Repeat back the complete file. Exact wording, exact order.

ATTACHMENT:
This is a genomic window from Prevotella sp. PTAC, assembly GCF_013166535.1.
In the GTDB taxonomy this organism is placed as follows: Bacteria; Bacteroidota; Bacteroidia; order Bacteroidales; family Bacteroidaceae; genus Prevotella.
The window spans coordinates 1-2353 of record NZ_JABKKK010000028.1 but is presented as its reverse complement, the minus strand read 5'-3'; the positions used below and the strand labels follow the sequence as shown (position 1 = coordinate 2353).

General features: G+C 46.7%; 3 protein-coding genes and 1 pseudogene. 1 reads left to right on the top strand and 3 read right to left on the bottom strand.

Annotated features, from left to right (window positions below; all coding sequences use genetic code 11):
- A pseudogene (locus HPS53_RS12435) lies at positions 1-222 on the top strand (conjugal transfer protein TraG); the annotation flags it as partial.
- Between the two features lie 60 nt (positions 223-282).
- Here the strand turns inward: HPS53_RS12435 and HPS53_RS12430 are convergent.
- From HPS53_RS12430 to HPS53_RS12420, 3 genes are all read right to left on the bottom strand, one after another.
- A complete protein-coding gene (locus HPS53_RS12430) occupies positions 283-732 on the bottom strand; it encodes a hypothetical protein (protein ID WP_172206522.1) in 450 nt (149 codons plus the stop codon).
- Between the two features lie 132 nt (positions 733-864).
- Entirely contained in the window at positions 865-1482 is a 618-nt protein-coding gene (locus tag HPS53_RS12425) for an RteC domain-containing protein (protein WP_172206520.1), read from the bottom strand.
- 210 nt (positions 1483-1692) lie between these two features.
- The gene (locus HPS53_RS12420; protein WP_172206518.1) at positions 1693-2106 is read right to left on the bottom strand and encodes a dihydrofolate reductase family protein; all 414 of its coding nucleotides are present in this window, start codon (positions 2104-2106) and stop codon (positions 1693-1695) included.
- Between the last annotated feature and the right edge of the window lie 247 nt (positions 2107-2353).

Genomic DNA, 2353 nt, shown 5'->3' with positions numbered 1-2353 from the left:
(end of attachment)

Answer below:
This is a genomic window from Prevotella sp. PTAC, assembly GCF_013166535.1.
In the GTDB taxonomy this organism is placed as follows: Bacteria; Bacteroidota; Bacteroidia; order Bacteroidales; family Bacteroidaceae; genus Prevotella.
The window spans coordinates 1-2353 of record NZ_JABKKK010000028.1 but is presented as its reverse complement, the minus strand read 5'-3'; the positions used below and the strand labels follow the sequence as shown (position 1 = coordinate 2353).

General features: G+C 46.7%; 3 protein-coding genes and 1 pseudogene. 1 reads left to right on the top strand and 3 read right to left on the bottom strand.

Annotated features, from left to right (window positions below; all coding sequences use genetic code 11):
- A pseudogene (locus HPS53_RS12435) lies at positions 1-222 on the top strand (conjugal transfer protein TraG); the annotation flags it as partial.
- Between the two features lie 60 nt (positions 223-282).
- Here the strand turns inward: HPS53_RS12435 and HPS53_RS12430 are convergent.
- From HPS53_RS12430 to HPS53_RS12420, 3 genes are all read right to left on the bottom strand, one after another.
- A complete protein-coding gene (locus HPS53_RS12430) occupies positions 283-732 on the bottom strand; it encodes a hypothetical protein (protein ID WP_172206522.1) in 450 nt (149 codons plus the stop codon).
- Between the two features lie 132 nt (positions 733-864).
- Entirely contained in the window at positions 865-1482 is a 618-nt protein-coding gene (locus tag HPS53_RS12425) for an RteC domain-containing protein (protein WP_172206520.1), read from the bottom strand.
- 210 nt (positions 1483-1692) lie between these two features.
- The gene (locus HPS53_RS12420; protein WP_172206518.1) at positions 1693-2106 is read right to left on the bottom strand and encodes a dihydrofolate reductase family protein; all 414 of its coding nucleotides are present in this window, start codon (positions 2104-2106) and stop codon (positions 1693-1695) included.
- Between the last annotated feature and the right edge of the window lie 247 nt (positions 2107-2353).

Genomic DNA, 2353 nt, shown 5'->3' with positions numbered 1-2353 from the left: